Just the sight of Kyogo seemed to spark the Celtic supporters into excitement and even though the Japanese talisman failed to get up to anywhere near top speed, within six minutes of his arrival they had opened the scoring and planted one foot in the final.

With the wind knocked out of their sails it did look at that stage as if Rangers might have chosen precisely the wrong time to rediscover an
inferiority complex. All at once, the belief appeared to be draining from them, even if the energy levels had not yet begun to run out.

From the moment Greg Taylor’s shot brushed off Calvin Bassey’s studs and nestled into the bottom corner of Jon McLaughlin’s net, it did seem as if this might be one savage blow too many for Van Bronckhorst and his players to withstand.

And had Cameron Carter-Vickers not smashed the biggest chance of the match onto the face of McLaughlin’s crossbar after a wobbling Rangers had failed to deal with a corner kick then, yes, there would most probably have been no way back.

But it was around this point in the contest when Van Bronckhorst opted to make some hugely testing and significant decisions of his own.

Having had no choice but to replace the hobbling Aaron Ramsey with Wright in the first half, the Rangers boss had to be bold enough to take off a mainstay in Ryan Jack and a potential match winner in Joe Aribo and send fresh legs onto the battlefield.

John Lundstram

By sending on Arfield and Davis he succeeded in turning this tie on his head.

Within three minutes Arfield had swept home an equalizer and with Davis providing composure and game management in the middle of the pitch, Rangers suddenly reclaimed control of a contest which had seemed to be getting away from them.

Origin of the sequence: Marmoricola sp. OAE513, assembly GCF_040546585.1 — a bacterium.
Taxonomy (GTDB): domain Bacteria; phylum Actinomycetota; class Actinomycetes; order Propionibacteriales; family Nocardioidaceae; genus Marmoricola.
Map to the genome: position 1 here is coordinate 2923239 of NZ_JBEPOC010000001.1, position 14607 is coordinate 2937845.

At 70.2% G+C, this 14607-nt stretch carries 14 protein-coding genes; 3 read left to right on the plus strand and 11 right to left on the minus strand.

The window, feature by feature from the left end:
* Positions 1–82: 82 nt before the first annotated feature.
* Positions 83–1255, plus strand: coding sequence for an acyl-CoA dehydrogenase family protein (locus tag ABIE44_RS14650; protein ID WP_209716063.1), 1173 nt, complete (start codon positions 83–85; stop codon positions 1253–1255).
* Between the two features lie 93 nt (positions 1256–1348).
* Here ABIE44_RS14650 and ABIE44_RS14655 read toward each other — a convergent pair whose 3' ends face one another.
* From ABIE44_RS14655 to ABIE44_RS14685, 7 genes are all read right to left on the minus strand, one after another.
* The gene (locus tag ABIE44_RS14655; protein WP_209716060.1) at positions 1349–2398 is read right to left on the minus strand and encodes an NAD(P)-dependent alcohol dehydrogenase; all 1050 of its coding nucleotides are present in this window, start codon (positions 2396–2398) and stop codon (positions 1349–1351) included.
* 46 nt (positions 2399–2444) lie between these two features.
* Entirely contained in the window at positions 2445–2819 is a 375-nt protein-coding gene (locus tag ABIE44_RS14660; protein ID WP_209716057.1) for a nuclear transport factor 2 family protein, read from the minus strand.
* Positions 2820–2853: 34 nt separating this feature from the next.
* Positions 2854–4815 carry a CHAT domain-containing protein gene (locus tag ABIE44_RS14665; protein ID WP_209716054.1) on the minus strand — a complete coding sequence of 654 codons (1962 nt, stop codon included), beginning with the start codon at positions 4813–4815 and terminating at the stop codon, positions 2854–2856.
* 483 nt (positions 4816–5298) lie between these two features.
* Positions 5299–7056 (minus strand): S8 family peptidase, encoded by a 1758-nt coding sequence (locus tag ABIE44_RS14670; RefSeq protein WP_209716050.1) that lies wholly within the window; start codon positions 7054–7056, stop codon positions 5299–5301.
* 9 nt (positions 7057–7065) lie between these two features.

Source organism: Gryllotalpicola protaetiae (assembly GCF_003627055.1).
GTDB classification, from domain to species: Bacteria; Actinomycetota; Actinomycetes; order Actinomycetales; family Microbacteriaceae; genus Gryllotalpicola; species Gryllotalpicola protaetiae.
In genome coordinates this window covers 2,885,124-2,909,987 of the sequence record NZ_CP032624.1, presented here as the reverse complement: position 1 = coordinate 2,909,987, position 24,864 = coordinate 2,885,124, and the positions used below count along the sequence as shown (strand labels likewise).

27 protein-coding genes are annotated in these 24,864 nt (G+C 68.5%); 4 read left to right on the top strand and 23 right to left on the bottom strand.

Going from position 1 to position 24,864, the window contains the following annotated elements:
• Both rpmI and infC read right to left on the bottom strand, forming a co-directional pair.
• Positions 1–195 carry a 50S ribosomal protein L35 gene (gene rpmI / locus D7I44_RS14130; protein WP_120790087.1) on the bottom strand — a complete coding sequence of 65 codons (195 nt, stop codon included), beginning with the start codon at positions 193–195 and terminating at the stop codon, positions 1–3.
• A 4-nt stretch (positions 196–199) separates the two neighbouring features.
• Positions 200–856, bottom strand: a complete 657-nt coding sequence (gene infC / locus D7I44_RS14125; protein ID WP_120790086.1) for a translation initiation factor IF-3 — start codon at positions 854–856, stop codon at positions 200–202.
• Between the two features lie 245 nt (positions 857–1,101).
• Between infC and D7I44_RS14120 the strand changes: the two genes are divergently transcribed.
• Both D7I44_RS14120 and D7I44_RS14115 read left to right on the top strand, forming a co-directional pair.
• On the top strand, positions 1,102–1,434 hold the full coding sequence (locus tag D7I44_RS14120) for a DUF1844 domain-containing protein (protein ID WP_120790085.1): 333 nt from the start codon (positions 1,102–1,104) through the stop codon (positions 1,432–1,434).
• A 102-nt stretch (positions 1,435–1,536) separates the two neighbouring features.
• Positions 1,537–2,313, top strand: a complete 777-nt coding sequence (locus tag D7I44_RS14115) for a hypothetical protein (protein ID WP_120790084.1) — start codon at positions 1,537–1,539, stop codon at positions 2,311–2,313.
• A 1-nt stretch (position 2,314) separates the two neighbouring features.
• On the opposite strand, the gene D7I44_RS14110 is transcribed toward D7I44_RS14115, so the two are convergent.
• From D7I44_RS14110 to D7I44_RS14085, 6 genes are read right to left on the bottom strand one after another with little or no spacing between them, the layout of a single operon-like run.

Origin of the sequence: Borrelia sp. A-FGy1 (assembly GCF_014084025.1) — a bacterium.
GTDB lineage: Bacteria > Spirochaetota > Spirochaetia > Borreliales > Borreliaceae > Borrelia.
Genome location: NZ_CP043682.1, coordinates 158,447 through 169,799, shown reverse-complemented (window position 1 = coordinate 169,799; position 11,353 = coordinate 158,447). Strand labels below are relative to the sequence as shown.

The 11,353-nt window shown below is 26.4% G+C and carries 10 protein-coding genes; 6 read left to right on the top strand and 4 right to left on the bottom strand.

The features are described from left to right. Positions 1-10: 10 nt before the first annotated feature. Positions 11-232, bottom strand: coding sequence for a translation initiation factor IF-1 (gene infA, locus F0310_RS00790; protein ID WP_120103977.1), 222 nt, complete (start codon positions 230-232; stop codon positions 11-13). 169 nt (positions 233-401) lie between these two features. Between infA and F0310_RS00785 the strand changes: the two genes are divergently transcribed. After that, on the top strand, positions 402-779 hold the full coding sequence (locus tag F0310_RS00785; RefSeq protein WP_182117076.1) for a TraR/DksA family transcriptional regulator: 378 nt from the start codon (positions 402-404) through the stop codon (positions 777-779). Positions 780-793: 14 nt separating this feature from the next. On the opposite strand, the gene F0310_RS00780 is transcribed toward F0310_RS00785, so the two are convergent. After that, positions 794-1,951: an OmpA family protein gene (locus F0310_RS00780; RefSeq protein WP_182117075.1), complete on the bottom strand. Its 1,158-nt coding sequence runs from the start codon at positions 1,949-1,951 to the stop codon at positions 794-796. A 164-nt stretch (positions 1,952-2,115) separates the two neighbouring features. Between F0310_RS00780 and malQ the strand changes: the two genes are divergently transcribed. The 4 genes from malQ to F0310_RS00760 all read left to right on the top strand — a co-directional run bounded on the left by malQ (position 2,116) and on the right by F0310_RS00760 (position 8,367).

The final, decisive plot twist came when Borna Barisic felt his hamstring nearing breaking point and waved towards his manager in distress.

Van Bronckhorst reacted by sending on Balogun, shifting Bassey to left-back and also replacing the exhausted Kemar Roofe with Sakala’s searing pace.

Those changes were made in minute 107. And within seven minutes Bassey had bombed in behind the Celtic defense to fire a cross into Sakala’s path.

That the striker didn’t actually touch it was neither here nor there.

The darting run alone was enough to spook Carl Starfelt into jabbing out a boot and sending the ball into the back of his own net.

That this Celtic side offered nothing in response was another indication of a lethargic performance from start to finish.

It is Rangers who will now go on from here to face Hearts in the final while also eyeing up a run all the way to Seville in the Europa League.

Yesterday’s performance proved they have the desire, drive and energy to go the distance.

They also have a manager who is capable of squeezing every last ounce out of a squad which has been built with such ambitions in mind.


Related Posts

George Holan

George Holan is chief editor at Plainsmen Post and has articles published in many notable publications in the last decade.

Leave a Reply

Your email address will not be published. Required fields are marked *